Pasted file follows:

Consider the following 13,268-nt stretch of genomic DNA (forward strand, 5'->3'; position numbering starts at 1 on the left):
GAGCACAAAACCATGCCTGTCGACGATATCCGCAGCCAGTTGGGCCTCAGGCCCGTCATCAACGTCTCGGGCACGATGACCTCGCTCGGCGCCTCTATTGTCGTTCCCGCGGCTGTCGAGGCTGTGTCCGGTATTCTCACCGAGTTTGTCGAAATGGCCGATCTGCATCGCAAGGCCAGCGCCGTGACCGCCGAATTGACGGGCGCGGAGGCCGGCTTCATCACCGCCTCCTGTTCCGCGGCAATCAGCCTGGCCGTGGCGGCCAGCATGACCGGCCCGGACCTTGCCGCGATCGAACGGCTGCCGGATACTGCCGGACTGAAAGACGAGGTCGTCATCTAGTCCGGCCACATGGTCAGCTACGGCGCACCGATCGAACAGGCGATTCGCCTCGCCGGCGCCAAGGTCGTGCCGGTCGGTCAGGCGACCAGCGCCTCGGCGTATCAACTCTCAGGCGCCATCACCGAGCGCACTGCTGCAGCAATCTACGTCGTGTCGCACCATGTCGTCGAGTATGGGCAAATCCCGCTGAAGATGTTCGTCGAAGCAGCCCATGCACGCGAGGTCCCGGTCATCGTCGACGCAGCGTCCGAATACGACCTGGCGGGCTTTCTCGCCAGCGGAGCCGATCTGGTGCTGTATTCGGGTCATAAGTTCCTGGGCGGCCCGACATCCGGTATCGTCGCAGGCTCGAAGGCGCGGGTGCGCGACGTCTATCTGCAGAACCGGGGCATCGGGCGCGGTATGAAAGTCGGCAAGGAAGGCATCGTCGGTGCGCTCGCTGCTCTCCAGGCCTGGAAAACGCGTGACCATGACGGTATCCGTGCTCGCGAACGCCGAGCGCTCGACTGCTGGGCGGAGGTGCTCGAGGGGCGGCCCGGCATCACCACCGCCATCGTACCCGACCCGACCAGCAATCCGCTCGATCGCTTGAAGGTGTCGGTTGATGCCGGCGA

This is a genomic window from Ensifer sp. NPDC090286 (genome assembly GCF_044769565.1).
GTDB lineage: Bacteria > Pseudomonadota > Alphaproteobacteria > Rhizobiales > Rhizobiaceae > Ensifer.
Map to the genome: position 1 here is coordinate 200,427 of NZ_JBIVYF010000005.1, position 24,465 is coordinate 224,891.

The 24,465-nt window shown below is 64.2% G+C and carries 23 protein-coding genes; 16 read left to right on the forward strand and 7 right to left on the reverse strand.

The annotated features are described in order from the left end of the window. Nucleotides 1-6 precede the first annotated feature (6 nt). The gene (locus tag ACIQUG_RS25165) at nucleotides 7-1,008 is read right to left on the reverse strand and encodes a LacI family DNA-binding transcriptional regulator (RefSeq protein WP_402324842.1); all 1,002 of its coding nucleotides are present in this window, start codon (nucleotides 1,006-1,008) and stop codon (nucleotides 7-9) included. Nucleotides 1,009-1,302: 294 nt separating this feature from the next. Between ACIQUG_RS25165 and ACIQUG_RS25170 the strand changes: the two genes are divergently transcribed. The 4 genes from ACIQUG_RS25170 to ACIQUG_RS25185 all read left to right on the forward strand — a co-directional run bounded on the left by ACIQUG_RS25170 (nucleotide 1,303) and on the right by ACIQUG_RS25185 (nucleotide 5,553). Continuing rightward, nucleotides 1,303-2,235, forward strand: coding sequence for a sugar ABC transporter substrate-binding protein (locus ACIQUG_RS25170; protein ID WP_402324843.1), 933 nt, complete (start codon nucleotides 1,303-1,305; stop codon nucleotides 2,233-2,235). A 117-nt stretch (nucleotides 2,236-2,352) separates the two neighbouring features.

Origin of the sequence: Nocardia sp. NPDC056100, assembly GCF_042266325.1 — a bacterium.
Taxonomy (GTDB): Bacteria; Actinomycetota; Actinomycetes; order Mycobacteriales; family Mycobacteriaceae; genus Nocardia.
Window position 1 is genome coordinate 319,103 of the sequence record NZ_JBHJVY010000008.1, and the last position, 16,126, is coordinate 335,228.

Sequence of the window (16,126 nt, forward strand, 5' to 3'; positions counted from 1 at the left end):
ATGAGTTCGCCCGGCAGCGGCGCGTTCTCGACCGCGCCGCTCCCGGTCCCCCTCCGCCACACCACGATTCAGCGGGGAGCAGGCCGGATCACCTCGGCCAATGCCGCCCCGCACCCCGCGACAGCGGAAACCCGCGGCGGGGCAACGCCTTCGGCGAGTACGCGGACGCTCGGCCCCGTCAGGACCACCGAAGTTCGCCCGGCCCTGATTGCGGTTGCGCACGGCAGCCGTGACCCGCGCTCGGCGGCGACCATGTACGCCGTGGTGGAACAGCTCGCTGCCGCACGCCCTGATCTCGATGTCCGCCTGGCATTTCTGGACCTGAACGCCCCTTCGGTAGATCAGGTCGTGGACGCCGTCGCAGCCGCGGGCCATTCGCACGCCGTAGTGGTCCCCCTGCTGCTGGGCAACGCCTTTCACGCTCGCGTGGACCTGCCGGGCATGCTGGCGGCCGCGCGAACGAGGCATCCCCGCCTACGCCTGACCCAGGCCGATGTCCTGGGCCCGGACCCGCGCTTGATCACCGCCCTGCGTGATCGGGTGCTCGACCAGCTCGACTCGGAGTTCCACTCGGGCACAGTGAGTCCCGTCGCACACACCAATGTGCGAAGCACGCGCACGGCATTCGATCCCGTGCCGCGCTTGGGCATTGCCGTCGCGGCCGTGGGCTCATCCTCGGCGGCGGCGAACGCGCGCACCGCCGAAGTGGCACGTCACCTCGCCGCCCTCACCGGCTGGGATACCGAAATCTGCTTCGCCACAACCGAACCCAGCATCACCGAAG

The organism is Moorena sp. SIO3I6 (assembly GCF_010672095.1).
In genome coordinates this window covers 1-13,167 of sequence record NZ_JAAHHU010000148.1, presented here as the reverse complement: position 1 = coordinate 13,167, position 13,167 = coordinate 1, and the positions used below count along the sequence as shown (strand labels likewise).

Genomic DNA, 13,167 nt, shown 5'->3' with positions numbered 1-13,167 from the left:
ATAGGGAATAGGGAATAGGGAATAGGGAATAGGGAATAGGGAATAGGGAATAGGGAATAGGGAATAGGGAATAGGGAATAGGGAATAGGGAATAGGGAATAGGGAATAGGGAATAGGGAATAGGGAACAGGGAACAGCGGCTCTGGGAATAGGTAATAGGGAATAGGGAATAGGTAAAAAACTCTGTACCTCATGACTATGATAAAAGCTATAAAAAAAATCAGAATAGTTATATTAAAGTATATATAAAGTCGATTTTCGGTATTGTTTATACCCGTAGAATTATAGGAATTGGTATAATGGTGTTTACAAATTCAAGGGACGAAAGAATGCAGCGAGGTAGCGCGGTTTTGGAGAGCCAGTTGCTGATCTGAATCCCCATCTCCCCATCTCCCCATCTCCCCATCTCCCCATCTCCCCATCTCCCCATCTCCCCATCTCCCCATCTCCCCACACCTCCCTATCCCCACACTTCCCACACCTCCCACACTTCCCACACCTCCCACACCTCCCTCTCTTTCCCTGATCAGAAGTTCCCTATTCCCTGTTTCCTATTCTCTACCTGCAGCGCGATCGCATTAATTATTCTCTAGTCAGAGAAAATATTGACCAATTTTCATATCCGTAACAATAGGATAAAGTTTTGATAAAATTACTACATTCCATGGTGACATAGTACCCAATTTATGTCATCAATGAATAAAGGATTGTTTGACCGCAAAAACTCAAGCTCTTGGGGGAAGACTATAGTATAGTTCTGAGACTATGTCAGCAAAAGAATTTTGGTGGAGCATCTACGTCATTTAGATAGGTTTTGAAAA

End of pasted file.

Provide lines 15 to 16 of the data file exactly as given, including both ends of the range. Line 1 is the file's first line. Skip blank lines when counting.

Genomic DNA, 13,167 nt, shown 5'->3' with positions numbered 1-13,167 from the left:
ATAGGGAATAGGGAATAGGGAATAGGGAATAGGGAATAGGGAATAGGGAATAGGGAATAGGGAATAGGGAATAGGGAATAGGGAATAGGGAATAGGGAATAGGGAATAGGGAATAGGGAATAGGGAACAGGGAACAGCGGCTCTGGGAATAGGTAATAGGGAATAGGGAATAGGTAAAAAACTCTGTACCTCATGACTATGATAAAAGCTATAAAAAAAATCAGAATAGTTATATTAAAGTATATATAAAGTCGATTTTCGGTATTGTTTATACCCGTAGAATTATAGGAATTGGTATAATGGTGTTTACAAATTCAAGGGACGAAAGAATGCAGCGAGGTAGCGCGGTTTTGGAGAGCCAGTTGCTGATCTGAATCCCCATCTCCCCATCTCCCCATCTCCCCATCTCCCCATCTCCCCATCTCCCCATCTCCCCATCTCCCCATCTCCCCACACCTCCCTATCCCCACACTTCCCACACCTCCCACACTTCCCACACCTCCCACACCTCCCTCTCTTTCCCTGATCAGAAGTTCCCTATTCCCTGTTTCCTATTCTCTACCTGCAGCGCGATCGCATTAATTATTCTCTAGTCAGAGAAAATATTGACCAATTTTCATATCCGTAACAATAGGATAAAGTTTTGATAAAATTACTACATTCCATGGTGACATAGTACCCAATTTATGTCATCAATGAATAAAGGATTGTTTGACCGCAAAAACTCAAGCTCTTGGGGGAAGACTATAGTATAGTTCTGAGACTATGTCAGCAAAAGAATTTTGGTGGAGCATCTACGTCATTTAGATAGGTTTTGAAAA